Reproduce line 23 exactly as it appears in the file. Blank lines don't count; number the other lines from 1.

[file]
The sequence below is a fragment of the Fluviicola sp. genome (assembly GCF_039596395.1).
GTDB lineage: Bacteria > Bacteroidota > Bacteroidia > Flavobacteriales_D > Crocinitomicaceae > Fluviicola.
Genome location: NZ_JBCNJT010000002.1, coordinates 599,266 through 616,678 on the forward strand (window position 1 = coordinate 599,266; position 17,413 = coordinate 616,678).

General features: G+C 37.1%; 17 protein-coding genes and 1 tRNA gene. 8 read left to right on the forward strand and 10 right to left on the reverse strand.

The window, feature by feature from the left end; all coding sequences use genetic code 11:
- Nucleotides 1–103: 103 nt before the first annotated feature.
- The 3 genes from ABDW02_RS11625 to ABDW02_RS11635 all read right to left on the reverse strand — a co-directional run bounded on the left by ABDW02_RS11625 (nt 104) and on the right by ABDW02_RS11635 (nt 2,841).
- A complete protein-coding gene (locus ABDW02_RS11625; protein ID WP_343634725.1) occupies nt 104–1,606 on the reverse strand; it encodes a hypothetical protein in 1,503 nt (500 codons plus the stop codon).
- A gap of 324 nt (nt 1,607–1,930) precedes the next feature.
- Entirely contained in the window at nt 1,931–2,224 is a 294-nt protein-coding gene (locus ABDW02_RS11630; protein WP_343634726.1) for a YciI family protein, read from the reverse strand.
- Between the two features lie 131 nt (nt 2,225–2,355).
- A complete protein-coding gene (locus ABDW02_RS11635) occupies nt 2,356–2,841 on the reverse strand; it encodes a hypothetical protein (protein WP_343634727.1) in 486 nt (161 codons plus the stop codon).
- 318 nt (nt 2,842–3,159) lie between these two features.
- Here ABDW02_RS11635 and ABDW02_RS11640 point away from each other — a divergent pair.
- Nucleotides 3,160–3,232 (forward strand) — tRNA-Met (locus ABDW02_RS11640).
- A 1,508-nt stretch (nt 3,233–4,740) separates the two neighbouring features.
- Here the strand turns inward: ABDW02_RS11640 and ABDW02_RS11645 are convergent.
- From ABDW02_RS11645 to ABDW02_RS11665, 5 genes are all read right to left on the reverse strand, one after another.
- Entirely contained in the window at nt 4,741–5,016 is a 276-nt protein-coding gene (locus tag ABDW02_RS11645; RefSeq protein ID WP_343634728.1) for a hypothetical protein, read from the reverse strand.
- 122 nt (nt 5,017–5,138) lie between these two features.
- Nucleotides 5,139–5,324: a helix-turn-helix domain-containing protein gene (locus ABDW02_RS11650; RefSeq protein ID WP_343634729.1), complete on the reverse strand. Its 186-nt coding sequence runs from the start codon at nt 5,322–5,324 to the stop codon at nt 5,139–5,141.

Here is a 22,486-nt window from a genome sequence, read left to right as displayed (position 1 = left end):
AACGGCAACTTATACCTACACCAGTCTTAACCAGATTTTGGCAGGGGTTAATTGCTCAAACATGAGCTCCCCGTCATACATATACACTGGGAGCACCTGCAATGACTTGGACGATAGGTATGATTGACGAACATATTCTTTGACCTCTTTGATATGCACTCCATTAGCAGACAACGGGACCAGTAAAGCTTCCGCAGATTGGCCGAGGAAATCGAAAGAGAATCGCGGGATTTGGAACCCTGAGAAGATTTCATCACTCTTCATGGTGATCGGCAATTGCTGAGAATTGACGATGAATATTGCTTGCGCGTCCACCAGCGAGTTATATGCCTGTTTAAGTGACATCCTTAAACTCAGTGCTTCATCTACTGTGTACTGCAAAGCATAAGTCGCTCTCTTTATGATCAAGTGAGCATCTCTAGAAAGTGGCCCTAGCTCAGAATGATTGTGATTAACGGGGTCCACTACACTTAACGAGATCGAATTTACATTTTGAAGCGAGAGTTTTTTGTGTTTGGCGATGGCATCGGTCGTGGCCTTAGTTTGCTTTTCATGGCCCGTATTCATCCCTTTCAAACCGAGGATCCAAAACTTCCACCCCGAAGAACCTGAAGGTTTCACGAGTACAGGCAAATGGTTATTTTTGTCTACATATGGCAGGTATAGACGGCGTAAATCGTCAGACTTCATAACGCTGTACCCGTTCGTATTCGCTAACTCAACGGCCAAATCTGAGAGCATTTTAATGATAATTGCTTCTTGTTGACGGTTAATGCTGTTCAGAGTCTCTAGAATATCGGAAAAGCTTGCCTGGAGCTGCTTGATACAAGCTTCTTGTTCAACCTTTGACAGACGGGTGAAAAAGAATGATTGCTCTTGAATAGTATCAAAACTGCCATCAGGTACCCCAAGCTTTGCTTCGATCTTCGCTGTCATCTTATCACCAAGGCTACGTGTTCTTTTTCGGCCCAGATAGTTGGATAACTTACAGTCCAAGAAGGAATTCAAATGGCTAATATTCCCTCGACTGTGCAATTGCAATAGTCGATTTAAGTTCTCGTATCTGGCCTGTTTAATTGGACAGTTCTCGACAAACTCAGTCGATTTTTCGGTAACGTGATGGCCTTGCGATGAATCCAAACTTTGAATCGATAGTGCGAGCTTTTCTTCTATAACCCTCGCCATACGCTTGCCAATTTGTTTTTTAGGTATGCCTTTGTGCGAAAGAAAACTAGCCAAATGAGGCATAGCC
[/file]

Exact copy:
AACGGCAACTTATACCTACACCAGTCTTAACCAGATTTTGGCAGGGGTTAATTGCTCAAACATGAGCTCCCCGTCATACATATACACTGGGAGCACCTGCAATGACTTGGACGATAGGTATGATTGACGAACATATTCTTTGACCTCTTTGATATGCACTCCATTAGCAGACAACGGGACCAGTAAAGCTTCCGCAGATTGGCCGAGGAAATCGAAAGAGAATCGCGGGATTTGGAACCCTGAGAAGATTTCATCACTCTTCATGGTGATCGGCAATTGCTGAGAATTGACGATGAATATTGCTTGCGCGTCCACCAGCGAGTTATATGCCTGTTTAAGTGACATCCTTAAACTCAGTGCTTCATCTACTGTGTACTGCAAAGCATAAGTCGCTCTCTTTATGATCAAGTGAGCATCTCTAGAAAGTGGCCCTAGCTCAGAATGATTGTGATTAACGGGGTCCACTACACTTAACGAGATCGAATTTACATTTTGAAGCGAGAGTTTTTTGTGTTTGGCGATGGCATCGGTCGTGGCCTTAGTTTGCTTTTCATGGCCCGTATTCATCCCTTTCAAACCGAGGATCCAAAACTTCCACCCCGAAGAACCTGAAGGTTTCACGAGTACAGGCAAATGGTTATTTTTGTCTACATATGGCAGGTATAGACGGCGTAAATCGTCAGACTTCATAACGCTGTACCCGTTCGTATTCGCTAACTCAACGGCCAAATCTGAGAGCATTTTAATGATAATTGCTTCTTGTTGACGGTTAATGCTGTTCAGAGTCTCTAGAATATCGGAAAAGCTTGCCTGGAGCTGCTTGATACAAGCTTCTTGTTCAACCTTTGACAGACGGGTGAAAAAGAATGATTGCTCTTGAATAGTATCAAAACTGCCATCAGGTACCCCAAGCTTTGCTTCGATCTTCGCTGTCATCTTATCACCAAGGCTACGTGTTCTTTTTCGGCCCAGATAGTTGGATAACTTACAGTCCAAGAAGGAATTCAAATGGCTAATATTCCCTCGACTGTGCAATTGCAATAGTCGATTTAAGTTCTCGTATCTGGCCTGTTTAATTGGACAGTTCTCGACAAACTCAGTCGATTTTTCGGTAACGTGATGGCCTTGCGATGAATCCAAACTTTGAATCGATAGTGCGAGCTTTTCTTCTATAACCCTCGCCATACGCTTGCCAATTTGTTTTTTAGGTATGCCTTTGTGCGAAAGAAAACTAGCCAAATGAGGCATAGCC